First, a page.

The Tree of 40 Fruits

Exploring Sam Van Aken’s hybrid trees

background image from smithsonianmag.com

An unconventional type of tree

A single tree that grows forty different fruit — sounds impossible right? Wrong. In fact, there are over 20 trees across the United States just like that, thanks to the meticulous work of contemporary artist, Sam Van Aken.

Van Aken’s Trees of 40 Fruit specialize in producing what are known as “stone fruits,” ranging from items such as apricots, peaches, plums, cherries, and even almonds. Moreover, the diversity of Van Aken’s hybrid trees are so spectacular that they have evolved into somewhat of a conservation effort. You can find a variety of uncommon fruits on Van Aken’s trees that you wouldn’t be able to find at a normal grocery store.

a sample of the bounty of a Tree of Forty Fruit, image from orchardpeople.com

Beyond an array of fruit, in the springtime, the trees’ branches can also be found flaunting a kaleidoscope of pink and white colored blossoms.

images from smithsonianmag.com and samvanaken.com, respectively

So, how are these assorted trees, worth tens of thousands of dollars, brought to life?

image from samvanaken.com

Van Aken uses a precise grafting method to fuse the elements of different trees to a main “host tree.” In this process, Van Aken will make an incision into the host tree and secure the parts of the foreign tree to the host using electrical tape. With the trees in such close proximity, the trees begin to synthesize their vascular systems and develop together.

In a similar technique, Van Aken can also transplant the buds of the foreign tree to the host. To do this, Van Aken will first remove the buds of the foreign tree and keep them in a freezer until the end of summer. Then, Van Aken simply cuts off some of the buds from the host tree and replaces them with the frozen buds. The new buds will be wrapped in plastic to encourage them to attach to the host tree.

As Van Aken explains:

The idea is to trick the host tree into believing the new pieces are part of itself.

Sam Van Aken, image from go-for-better.com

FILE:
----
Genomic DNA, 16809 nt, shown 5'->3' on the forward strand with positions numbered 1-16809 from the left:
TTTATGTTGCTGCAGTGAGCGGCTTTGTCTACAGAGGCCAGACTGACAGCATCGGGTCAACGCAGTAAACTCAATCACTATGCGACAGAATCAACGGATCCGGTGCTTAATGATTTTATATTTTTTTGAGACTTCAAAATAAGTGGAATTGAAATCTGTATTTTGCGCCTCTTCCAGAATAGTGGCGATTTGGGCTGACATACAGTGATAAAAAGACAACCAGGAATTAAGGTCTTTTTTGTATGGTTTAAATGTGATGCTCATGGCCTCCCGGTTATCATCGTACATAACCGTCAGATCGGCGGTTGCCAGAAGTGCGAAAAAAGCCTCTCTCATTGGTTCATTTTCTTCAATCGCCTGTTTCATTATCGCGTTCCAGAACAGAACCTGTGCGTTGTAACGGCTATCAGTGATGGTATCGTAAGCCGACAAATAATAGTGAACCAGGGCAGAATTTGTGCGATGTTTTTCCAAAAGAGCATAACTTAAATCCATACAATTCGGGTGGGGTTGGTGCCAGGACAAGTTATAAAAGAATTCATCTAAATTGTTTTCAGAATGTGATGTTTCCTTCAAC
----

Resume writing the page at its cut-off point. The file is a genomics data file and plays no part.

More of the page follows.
As Van Aken transplants more and more foreign elements to the host, the host becomes a single conglomerate tree that can produce many different fruits.

The work doesn’t end there though. Even after the five years have passed for the tree to adequately be established, Van Aken continues to monitor, adjust, and prune his trees by revisiting them a couple of times each year for the three years that follow.

Nature as art?

When Van Aken set out to create his Trees of 40 Fruit, he was aspiring to create a fresh take on modern art by using nature as his canvas.

In the words of the artist himself,

I want the tree to interrupt and transform the everyday. When the tree unexpectedly blossoms in different colors, or you see these different types of fruit hanging from its branches, it not only changes the way you look at it, but it changes the way you perceive [things] in general.

Extending beyond his famous Trees of 40 Fruit, Van Aken has also created many other unconventional, nature-inspired works.

images from samvanaken.com, from left to right: Orchid Graft, Tree Tag Graft, False Cloud

Van Aken’s workmanship challenges the boundaries of traditional artwork. As a viewer or an artist, Van Aken encourages all of us to explore new mediums beyond paints or inks. After all, looking at the world through an artist’s eyes is arguably more in-tree-guing.

“Abundance: The Tree of 40 Fruits.” Go for Better, Go for Better, go-for-better.com/life-hacks/abundance-tree-40-fruits/.

Rieland, Randy. “A Tree Grows 40 Different Types of Fruit.” Smithsonian.com, Smithsonian Institution, 14 Jan. 2015, www.smithsonianmag.com/innovation/a-tree-grows-40-different-types-of-fruit-180953868/.

“TREE OF FORTY FRUIT #87: Spring 2020 Update.” The Rockwell Museum, Rockwell Museum, 2020, rockwellmuseum.org/blog/tree-of-forty-fruit-87-spring-2020-update/.

Van Aken, Sam. “Tree of 40 Fruit.” Sam Van Aken, www.samvanaken.com/tree-of-40-fruit-1.

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